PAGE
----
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Reply To Eli Kidwell’s Letter

Dear Brother Kidwell,

Your welcomed letter received on the 8th, and I was glad to hear from you. In your letter you expressed several points of enquiry that attracted my attention. 1st., “Was ever a child of God left stripped of all things as poor me, to say nothing of my bodily afflictions.” 2. “Were ever you brought so low?” 3rd. “Can it be possible that I am a child of grace?”

Now I desire to answer these questions in their order. 1st., “Was ever a child of God left so stripped of all things as poor me, to say nothing of my bodily afflictions?”

In the remarks preceding, you present your condition as one in which you feel yourself to be nothing, without strength, having no confidence in self; and the evidence of your acceptance in Christ; at times as you think, fading away; yet, through it all, resting in that hope which is an anchor of the soul. This is the condition to which I presume you refer in the expression: “Stripped of all things.” Let us examine this condition: the characteristic marks are: 1st., Once nothingness; 2nd., Destitution of strength; 3d., No confidence in self. 4th., Doubts and fears in regard to an interest in Christ. 5th., Yet with Christ in you the hope of glory.

The above is your condition as presented to me by letter.

Now, brother Kidwell, examine these five marks, and answer me candidly. Are they not the marks of a living child of God? Do not each and every one of the royal family bear those same marks, to a greater or lesser extent? You realize your own nothingness; so did Paul, when saying: “Unto me, who am less than the least of all saints; For in nothing am I behind the very chiefest apostles, though I be nothing.” I perceive from your letter, that you have a knowledge of the principle upon which you are brought to realize your nothingness. You aptly say: “That you remember the time when you thought that you were one of importance.” Now you have been delivered from this condition of vain confidence in self. “If any man seemeth to be wise in this world, let him become a fool, that he may be wise.” The fact that you realize yourself to be without strength; and your having no confidence in yourself, flows from your being brought to know your own utter nothingness and makes manifest the fact that you are alive from the dead. And amidst all these things there is an abiding hope in Christ. This stands pre-eminently above all of the trials and difficulties pertaining to this world, and, of which we are so apt to be surrounded.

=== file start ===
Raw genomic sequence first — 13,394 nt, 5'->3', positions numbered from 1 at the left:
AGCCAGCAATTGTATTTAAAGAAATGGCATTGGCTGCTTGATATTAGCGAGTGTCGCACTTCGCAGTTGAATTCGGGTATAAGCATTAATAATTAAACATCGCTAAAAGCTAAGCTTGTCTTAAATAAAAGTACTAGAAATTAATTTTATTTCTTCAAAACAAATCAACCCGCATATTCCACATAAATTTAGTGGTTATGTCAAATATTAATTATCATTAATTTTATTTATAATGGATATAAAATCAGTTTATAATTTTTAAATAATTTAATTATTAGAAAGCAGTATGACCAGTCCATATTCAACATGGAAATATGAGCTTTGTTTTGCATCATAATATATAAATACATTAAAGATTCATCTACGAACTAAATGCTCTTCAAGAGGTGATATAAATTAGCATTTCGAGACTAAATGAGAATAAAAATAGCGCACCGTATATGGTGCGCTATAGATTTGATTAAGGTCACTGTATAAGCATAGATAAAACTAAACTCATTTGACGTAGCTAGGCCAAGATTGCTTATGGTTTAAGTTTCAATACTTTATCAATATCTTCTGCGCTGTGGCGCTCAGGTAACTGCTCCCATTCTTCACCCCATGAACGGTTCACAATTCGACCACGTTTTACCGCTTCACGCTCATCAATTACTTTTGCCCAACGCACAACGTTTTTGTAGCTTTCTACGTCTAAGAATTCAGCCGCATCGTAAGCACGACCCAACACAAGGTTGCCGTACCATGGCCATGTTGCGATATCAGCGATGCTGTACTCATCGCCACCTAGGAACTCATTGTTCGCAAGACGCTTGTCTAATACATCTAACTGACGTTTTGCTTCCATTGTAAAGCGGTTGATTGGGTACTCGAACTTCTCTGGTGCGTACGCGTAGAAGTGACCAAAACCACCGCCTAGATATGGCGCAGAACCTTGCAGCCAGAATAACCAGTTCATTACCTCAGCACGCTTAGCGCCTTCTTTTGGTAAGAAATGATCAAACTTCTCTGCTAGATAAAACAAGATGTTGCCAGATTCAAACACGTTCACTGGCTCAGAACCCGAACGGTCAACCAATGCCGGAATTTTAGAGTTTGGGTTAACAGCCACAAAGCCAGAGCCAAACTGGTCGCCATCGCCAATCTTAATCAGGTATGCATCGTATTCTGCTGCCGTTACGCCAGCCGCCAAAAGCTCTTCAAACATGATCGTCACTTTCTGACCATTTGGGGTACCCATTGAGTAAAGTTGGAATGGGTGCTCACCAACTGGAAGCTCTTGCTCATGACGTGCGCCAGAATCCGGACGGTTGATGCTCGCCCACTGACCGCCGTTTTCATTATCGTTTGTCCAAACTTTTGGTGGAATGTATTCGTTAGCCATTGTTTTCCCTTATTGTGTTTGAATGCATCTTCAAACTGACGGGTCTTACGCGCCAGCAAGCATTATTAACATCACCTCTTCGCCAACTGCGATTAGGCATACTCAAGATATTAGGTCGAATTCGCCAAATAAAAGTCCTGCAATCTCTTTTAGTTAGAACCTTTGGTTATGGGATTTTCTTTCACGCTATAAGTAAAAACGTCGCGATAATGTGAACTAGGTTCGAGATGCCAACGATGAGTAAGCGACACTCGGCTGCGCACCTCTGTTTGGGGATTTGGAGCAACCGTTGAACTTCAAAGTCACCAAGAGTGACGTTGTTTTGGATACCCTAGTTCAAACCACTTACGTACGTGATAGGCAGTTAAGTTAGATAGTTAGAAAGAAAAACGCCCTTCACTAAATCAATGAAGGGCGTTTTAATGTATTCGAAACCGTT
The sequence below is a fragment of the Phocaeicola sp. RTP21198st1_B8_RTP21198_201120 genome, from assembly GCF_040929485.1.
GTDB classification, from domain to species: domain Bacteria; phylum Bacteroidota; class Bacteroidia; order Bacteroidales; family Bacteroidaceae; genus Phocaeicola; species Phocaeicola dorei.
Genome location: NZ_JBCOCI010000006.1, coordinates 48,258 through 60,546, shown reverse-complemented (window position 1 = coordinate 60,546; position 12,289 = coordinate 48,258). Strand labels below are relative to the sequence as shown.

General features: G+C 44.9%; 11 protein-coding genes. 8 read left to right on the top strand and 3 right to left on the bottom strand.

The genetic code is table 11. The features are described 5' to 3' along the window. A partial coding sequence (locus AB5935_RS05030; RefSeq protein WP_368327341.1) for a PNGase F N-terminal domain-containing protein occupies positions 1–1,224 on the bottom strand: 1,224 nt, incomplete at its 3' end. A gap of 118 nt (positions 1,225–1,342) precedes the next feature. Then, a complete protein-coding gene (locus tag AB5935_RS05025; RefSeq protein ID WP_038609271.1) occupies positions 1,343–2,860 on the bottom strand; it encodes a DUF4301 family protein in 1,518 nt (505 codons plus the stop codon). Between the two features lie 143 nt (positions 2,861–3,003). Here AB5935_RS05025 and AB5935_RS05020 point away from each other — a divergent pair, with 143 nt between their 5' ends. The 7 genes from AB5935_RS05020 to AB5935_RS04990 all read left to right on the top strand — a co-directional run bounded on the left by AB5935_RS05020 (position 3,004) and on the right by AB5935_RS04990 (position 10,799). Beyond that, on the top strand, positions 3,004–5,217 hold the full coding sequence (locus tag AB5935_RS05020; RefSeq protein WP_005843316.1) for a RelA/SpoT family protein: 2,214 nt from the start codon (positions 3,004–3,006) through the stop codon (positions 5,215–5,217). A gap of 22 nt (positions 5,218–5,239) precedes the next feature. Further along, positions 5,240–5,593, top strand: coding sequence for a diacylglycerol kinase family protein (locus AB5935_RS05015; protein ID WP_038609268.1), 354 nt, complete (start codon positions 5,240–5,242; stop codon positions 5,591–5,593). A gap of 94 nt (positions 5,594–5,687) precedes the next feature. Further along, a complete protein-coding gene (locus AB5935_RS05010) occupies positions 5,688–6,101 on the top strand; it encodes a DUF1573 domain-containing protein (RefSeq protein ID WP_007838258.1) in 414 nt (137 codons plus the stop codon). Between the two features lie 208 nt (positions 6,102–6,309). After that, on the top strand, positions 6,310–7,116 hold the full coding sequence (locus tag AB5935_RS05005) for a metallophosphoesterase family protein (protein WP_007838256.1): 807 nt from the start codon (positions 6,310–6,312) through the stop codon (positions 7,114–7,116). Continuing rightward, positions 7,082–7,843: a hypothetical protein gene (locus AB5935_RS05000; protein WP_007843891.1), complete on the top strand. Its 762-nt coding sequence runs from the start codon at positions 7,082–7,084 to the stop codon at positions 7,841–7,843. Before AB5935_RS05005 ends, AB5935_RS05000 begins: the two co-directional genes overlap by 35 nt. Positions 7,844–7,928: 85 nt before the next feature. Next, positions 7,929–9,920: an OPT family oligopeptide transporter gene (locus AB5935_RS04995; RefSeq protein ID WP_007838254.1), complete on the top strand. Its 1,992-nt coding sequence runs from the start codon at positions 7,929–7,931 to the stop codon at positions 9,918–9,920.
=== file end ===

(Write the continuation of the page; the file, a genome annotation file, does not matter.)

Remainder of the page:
“The darkest cloud hope pierces through
And waits upon the Lord.”

Again, hope holds the weak believer up in the distressing hour. Truly, it is an anchor of the soul, both sure and steadfast! It is one of the chiefest graces of the Spirit that the world disdains and mocks. You speak of your evidence at times as “fading, apparently almost away.” I believe that most if not all the brethren complain of this. Yet we never hear one of the religions of the world speak of such an experience. It appears that John the Baptist was troubled in this way, for he sent to the Savior to know whether He was the one that we should look, or for another?

Brother Kidwell, I think by this time you will be ready to acknowledge that the children of our God are all brought to the time you are brought to – the nothingness of the rest of His children. Their nothingness cannot prevent His loving care of them, for He is able to succor them in all their circumstances. Does He not have complete control over temporal and eternal things? We know that we cannot. If the arm of our God were shortened to this measure, something over which HE had no control might work in such a manner as to separate His people from Him, and thwart His designs in regard to them. We could not then, as we do now, rest in the full assurance of the fact that each and every one of His shall be preserved, or kept, through the various trials found in their pathway here, and finally be brought into the full enjoyment of their eternal inheritance in the glorious world to come. The declaration, “I am God,” presents the fact that there is no God besides Him. The inspired prophet declares the same fact in the language, “I am God, and there is none else: I am God, and there is none like Me; declaring the end from the beginning, and from ancient times the things that are not yet done, saying, My counsel shall stand, and I will do all My pleasure.” – Isaiah xlvi. 9-10. “I am the Lord, and there is none else: there is no God besides Me.” – Isaiah xlv.